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Hi, I'm pretty new in electronics (decades of experience in computing, but close to 0 in electronics, this has to change!).

I read this page which does not say much: http://www.libelium.com/squidbee/index.php?title=Adding_a_light_sensor

Why is there a 1K resistor in it?

Why is it a 1K resistor and not a different one?

Why is the resistor at the top and the sensor at the bottom and not the other way around?

I must be missing some basic knowledge, please help me.

I hope I can help others when I get better. For now I'll browse this forum for computing questions I can answer
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the 1k resistor is to simply limit the current, the LDR (Light Diode Resistor) is also acting as a resistor, the difference is, the 1k resistor will always be 1k, while the LDR can vary from a few Ohms in bright light or a 100K - into the Millions depending on the manufacturer.

As the LDR gets less light (more resistance), the more of a voltage drop across the LDR (higher the analog in read value to the Arduino).

swap the 1k and LDR around, and you'll have the opposite happens... (in an analog circuit, you'd have it go to a transistor to switch an LED on, in which case swapping around would simply mean having the transistor switch on with a LOW light level or the other way round, have the transistor switch on when it's Bright.

Ohms law will explain this.
« Last Edit: November 04, 2012, 03:41:17 am by cjdelphi » Logged

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http://www.kpsec.freeuk.com/trancirc.htm

if you look at the attached image, you can see how swapping the LDR around you can get 2 different things happening "on when dark" or "on when Light"


* LDRReistor.png (329.52 KB, 1920x1080 - viewed 33 times.)
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Thanks cjdelphi, it's slowly becoming clearer.

So if I did the setup in http://www.libelium.com/squidbee/index.php?title=Adding_a_light_sensor without the Arduino (just a 5 volts + and a 5 volts - taken from an old power adapter I hacked).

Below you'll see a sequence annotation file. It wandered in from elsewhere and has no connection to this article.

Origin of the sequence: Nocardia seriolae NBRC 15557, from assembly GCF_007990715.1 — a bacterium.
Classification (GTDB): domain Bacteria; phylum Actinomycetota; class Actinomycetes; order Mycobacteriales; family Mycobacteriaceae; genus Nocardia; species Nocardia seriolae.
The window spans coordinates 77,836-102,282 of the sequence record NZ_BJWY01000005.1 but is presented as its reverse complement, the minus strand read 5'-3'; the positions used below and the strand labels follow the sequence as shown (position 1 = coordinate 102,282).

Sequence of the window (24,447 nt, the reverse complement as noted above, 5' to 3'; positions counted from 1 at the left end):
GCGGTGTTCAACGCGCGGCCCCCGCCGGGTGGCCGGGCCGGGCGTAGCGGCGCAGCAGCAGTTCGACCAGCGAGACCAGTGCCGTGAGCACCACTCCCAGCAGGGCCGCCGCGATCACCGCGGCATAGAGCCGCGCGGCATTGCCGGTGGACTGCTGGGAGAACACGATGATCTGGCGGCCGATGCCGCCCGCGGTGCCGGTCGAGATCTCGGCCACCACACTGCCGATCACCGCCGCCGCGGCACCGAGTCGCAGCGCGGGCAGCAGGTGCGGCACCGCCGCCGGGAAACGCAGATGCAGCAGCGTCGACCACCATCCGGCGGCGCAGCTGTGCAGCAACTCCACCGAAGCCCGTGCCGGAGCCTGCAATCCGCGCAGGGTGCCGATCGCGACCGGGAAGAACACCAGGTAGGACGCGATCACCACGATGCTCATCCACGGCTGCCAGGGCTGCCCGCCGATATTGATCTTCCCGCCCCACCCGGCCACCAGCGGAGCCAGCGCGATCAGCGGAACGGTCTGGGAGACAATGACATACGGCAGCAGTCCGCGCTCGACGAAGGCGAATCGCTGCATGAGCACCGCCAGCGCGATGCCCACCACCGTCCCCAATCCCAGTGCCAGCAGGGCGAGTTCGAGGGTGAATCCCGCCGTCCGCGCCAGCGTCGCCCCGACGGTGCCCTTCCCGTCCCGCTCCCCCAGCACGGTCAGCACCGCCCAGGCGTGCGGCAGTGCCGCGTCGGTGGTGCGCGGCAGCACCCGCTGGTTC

How would I connect it, and where would I put my volt-meter to witness the change in voltage?

I'm guessing +5V would be my +5v of the power adapter.
And I would connect the volt-meter to it too.
Gnd would be my -5 volts of the power adapter.
And the one marked "to an analog input would be connected to the volt-meter's other cable.
Correct?

I'm trying to see how I would check that things work before connecting the Arduino. I'm trying to define my work methodology as you can see!
« Last Edit: November 04, 2012, 04:01:52 am by 16pide » Logged

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Quote
I'm guessing +5V would be my +5v of the power adapter.
And I would connect the volt-meter to it too.
Gnd would be my -5 volts of the power adapter.
And the one marked "to an analog input would be connected to the volt-meter's other cable.
Correct?
Yes  smiley

However better to connect your volt meter to ground with the other end of it to the junction of the LDR and resistor.
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So if I did the setup in http://www.libelium.com/squidbee/index.php?title=Adding_a_light_sensor without the Arduino (just a 5 volts + and a 5 volts - taken from an old power adapter I hacked).
What is the hacked power adapter as the 5 volt - may be -5V and not GND
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There is no such thing as a stupid question but there are a lot of inquisitive idiots.

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A lot of beginners confuse the output of a supply by thinking if it is a 5V supply and it is marked + and - then one is +5V and the other is -5V, it seldom is.
However to test this connect the volt meter across the supply and if it reads 10V then you do have a +5V and -5V supply but this is unlikely. If it reads just 5V then you are safe to go ahead as planned.
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thanks
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What people were actually describing, including the original link, and without specifically calling
that, was a "voltage divider". Look at the "Resistive divider" section,

http://en.wikipedia.org/wiki/Voltage_divider

The fixed resistor value is normally chosen so the voltage swing will be centered around some
nominal value, such as the voltage divider output at normal room illumination.

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